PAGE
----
As reported in the ODT today, the two University Marketing lecturers who are planning to conduct a public survey of the proposed stadium have completed their draft of the survey.
I have commented on this previously and made submissions to them with concerns about the neutrality of the survey. They have sought input from all parties involved in the survey, and have responded to my comments in the past, much appreciated. As reported in the ODT “The pair hoped this would produce a survey that would not be subject to endless criticism after it was finished.”
The question is as follows:
The Costs of the Stadium: The DCC has committed $A million and the ORC has committed = $B million to fund the construction of the stadium. This means that someone who pays both DCC and ORC rates will pay an extra $C per year in rates for the next D years if the stadium
In other words the total cost for each ratepayer is expected to be at least $E. Non-ratepayers are likely to pay indirectly in various ways, for example by way of reduction in household disposable income.
The Beneﬁts of the Stadium: The Carisbrook Stadium Trust has commissioned research that estimates the economic beneﬁts to Dunedin of the stadium will be $F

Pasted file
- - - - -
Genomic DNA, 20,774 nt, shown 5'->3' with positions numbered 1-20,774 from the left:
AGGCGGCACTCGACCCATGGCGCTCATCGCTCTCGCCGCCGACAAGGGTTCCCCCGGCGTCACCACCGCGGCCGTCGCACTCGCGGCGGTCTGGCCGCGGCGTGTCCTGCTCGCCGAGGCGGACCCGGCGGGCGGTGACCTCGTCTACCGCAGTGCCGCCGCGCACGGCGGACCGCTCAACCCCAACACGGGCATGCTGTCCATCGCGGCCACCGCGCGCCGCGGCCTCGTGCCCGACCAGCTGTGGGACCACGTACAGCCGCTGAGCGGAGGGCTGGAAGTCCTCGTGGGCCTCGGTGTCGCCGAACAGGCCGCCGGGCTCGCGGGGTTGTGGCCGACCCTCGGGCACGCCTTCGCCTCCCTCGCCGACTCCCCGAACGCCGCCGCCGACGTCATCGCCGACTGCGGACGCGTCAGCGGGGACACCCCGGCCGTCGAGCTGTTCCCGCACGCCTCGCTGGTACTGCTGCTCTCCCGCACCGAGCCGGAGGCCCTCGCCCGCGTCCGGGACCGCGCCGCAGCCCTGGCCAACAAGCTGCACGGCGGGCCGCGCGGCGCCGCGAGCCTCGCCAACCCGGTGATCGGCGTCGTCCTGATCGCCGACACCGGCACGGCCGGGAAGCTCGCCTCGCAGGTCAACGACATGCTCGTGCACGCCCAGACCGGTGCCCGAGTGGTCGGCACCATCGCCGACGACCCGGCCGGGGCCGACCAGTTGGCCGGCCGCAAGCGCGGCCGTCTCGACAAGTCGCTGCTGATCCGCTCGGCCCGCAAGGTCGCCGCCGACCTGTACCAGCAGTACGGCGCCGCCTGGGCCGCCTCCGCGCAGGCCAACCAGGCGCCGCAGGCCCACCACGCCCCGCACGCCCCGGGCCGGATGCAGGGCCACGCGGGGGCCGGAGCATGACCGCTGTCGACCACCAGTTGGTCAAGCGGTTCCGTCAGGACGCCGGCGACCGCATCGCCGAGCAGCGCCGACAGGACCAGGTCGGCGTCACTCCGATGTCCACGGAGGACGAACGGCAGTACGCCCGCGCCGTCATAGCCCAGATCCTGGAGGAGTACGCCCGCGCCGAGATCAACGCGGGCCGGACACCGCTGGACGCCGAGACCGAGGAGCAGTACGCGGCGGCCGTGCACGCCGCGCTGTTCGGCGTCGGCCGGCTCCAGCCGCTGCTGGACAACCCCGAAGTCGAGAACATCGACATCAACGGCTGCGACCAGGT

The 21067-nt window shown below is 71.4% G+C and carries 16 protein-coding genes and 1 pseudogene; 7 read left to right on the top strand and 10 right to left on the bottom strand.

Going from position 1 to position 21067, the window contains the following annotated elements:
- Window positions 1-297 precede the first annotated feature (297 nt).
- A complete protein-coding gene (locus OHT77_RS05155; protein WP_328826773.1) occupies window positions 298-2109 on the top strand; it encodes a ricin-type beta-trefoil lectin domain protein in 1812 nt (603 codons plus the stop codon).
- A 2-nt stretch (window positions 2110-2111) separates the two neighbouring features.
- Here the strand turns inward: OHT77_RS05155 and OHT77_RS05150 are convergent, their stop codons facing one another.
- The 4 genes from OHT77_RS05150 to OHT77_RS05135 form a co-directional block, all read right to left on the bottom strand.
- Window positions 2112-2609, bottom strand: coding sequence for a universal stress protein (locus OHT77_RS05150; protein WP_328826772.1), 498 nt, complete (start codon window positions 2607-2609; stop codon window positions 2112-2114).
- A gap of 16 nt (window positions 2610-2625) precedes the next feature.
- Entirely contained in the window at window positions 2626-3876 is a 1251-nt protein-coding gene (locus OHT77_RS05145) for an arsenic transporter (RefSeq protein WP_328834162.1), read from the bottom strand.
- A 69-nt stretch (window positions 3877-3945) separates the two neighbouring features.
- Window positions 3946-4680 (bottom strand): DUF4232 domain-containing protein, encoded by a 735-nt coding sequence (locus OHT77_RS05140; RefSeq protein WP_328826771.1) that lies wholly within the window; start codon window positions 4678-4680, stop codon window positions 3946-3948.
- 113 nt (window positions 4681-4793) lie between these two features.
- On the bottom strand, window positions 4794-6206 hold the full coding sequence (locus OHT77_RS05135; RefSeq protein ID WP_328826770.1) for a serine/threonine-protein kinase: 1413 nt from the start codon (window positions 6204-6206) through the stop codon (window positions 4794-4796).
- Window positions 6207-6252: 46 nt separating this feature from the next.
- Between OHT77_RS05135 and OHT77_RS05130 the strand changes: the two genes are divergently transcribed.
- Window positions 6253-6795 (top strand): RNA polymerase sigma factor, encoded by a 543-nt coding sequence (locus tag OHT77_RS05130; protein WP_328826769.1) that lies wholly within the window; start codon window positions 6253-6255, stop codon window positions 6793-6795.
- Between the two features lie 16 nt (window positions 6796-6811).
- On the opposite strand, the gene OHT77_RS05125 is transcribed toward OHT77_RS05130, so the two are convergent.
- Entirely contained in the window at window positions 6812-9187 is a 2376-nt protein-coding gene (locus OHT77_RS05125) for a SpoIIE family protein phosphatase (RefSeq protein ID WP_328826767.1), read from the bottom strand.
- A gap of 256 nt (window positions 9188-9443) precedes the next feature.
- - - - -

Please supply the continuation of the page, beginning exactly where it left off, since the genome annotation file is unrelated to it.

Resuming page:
This goes against the claims made by the two in a previous disclaimer on their site;
“It is not the job of the questionnaire to present information that can be interpreted as being either for or against the construction of the stadium. Only the factual information that all parties can agree to be correct and relevant will be presented to respondents.”
I have a very serious problem with the following statement within the question.
“Non-ratepayers are likely to pay indirectly in various ways, for example by way of reduction in household disposable income.”
This is pure conjecture and can not be included in any serious neutral survey of the stadium. It may very well be the case, but this hasn’t been proven my any economic modelling of the effects of the stadium development. It’s loaded and leading. For someone not a ratepayer (ie the possibly rent), to have suggested to them that because the stadium goes ahead they will be out of pocket, is fully loaded against the stadium. The first and last part of the statement are qualified by statements of fact. The part I have a problem with isn’t.
If that person was to be employed by the stadium, the would indeed actually better off economically, but these are all conjecture. And for someone to include this in what is a very serious undertaking is a little disturbing.
These guys are doing it out of their own time, and we thank them for that, but as they say on their site, they will be able to use this material in their teaching and possible published research at a later date, so it’s not a totally thankless task for them.
“In particular we wish to use this as an example for teaching students about ethical issues in Marketing Research, as well as the technical problems associated with avoiding bias. We also reserve the right to publish academic articles based on this project.”
I just don’t get why they don’t see that the statement in question isn’t biased? Are they being deliberate for further research, are they testing a hypothesis and this will be published, or are they just human and bring their own biases into the equation?